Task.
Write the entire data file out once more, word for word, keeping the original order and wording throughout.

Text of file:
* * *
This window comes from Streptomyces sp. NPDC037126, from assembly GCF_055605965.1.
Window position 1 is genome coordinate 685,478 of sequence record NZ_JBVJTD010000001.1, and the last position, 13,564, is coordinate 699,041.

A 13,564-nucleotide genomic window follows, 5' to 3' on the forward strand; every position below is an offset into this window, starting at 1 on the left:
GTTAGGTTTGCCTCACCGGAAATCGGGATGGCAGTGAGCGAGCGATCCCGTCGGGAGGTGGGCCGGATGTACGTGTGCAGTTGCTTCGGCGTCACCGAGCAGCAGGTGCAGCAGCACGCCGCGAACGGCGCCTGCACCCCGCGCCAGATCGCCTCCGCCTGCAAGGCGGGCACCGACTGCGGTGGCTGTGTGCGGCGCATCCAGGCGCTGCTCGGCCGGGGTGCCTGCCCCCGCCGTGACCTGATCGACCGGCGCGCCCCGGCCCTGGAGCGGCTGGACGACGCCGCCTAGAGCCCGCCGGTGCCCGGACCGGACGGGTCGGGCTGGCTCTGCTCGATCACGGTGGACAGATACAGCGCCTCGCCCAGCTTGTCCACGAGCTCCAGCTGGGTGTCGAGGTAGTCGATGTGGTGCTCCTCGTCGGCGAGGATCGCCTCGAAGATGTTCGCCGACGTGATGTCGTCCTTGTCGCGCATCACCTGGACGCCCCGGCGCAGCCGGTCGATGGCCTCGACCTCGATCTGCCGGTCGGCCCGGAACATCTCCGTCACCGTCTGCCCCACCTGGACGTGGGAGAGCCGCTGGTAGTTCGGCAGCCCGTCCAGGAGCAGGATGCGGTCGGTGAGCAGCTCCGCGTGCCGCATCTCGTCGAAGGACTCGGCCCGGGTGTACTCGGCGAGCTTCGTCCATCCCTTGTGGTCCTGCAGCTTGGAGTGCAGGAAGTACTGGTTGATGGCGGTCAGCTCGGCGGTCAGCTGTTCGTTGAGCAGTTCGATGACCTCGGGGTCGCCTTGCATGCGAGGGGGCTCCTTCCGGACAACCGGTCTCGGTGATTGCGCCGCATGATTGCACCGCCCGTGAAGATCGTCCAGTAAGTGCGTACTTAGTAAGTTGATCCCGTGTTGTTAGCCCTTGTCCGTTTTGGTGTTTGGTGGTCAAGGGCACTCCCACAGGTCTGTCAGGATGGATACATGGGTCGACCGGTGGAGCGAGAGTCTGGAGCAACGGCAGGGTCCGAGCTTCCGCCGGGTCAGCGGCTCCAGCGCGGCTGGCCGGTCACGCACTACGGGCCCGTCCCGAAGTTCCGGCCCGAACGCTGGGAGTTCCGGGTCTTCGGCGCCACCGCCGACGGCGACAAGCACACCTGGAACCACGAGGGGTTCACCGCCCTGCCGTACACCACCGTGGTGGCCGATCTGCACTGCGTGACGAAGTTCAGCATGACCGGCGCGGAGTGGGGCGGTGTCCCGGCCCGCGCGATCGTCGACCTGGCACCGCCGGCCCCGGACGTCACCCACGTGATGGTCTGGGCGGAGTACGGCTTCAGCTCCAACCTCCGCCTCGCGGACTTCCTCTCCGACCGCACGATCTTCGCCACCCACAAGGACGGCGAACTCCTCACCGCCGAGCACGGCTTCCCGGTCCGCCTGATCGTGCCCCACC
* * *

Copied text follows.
This window comes from Streptomyces sp. NPDC037126, from assembly GCF_055605965.1.
Window position 1 is genome coordinate 685,478 of sequence record NZ_JBVJTD010000001.1, and the last position, 13,564, is coordinate 699,041.

A 13,564-nucleotide genomic window follows, 5' to 3' on the forward strand; every position below is an offset into this window, starting at 1 on the left:
GTTAGGTTTGCCTCACCGGAAATCGGGATGGCAGTGAGCGAGCGATCCCGTCGGGAGGTGGGCCGGATGTACGTGTGCAGTTGCTTCGGCGTCACCGAGCAGCAGGTGCAGCAGCACGCCGCGAACGGCGCCTGCACCCCGCGCCAGATCGCCTCCGCCTGCAAGGCGGGCACCGACTGCGGTGGCTGTGTGCGGCGCATCCAGGCGCTGCTCGGCCGGGGTGCCTGCCCCCGCCGTGACCTGATCGACCGGCGCGCCCCGGCCCTGGAGCGGCTGGACGACGCCGCCTAGAGCCCGCCGGTGCCCGGACCGGACGGGTCGGGCTGGCTCTGCTCGATCACGGTGGACAGATACAGCGCCTCGCCCAGCTTGTCCACGAGCTCCAGCTGGGTGTCGAGGTAGTCGATGTGGTGCTCCTCGTCGGCGAGGATCGCCTCGAAGATGTTCGCCGACGTGATGTCGTCCTTGTCGCGCATCACCTGGACGCCCCGGCGCAGCCGGTCGATGGCCTCGACCTCGATCTGCCGGTCGGCCCGGAACATCTCCGTCACCGTCTGCCCCACCTGGACGTGGGAGAGCCGCTGGTAGTTCGGCAGCCCGTCCAGGAGCAGGATGCGGTCGGTGAGCAGCTCCGCGTGCCGCATCTCGTCGAAGGACTCGGCCCGGGTGTACTCGGCGAGCTTCGTCCATCCCTTGTGGTCCTGCAGCTTGGAGTGCAGGAAGTACTGGTTGATGGCGGTCAGCTCGGCGGTCAGCTGTTCGTTGAGCAGTTCGATGACCTCGGGGTCGCCTTGCATGCGAGGGGGCTCCTTCCGGACAACCGGTCTCGGTGATTGCGCCGCATGATTGCACCGCCCGTGAAGATCGTCCAGTAAGTGCGTACTTAGTAAGTTGATCCCGTGTTGTTAGCCCTTGTCCGTTTTGGTGTTTGGTGGTCAAGGGCACTCCCACAGGTCTGTCAGGATGGATACATGGGTCGACCGGTGGAGCGAGAGTCTGGAGCAACGGCAGGGTCCGAGCTTCCGCCGGGTCAGCGGCTCCAGCGCGGCTGGCCGGTCACGCACTACGGGCCCGTCCCGAAGTTCCGGCCCGAACGCTGGGAGTTCCGGGTCTTCGGCGCCACCGCCGACGGCGACAAGCACACCTGGAACCACGAGGGGTTCACCGCCCTGCCGTACACCACCGTGGTGGCCGATCTGCACTGCGTGACGAAGTTCAGCATGACCGGCGCGGAGTGGGGCGGTGTCCCGGCCCGCGCGATCGTCGACCTGGCACCGCCGGCCCCGGACGTCACCCACGTGATGGTCTGGGCGGAGTACGGCTTCAGCTCCAACCTCCGCCTCGCGGACTTCCTCTCCGACCGCACGATCTTCGCCACCCACAAGGACGGCGAACTCCTCACCGCCGAGCACGGCTTCCCGGTCCGCCTGATCGTGCCCCACC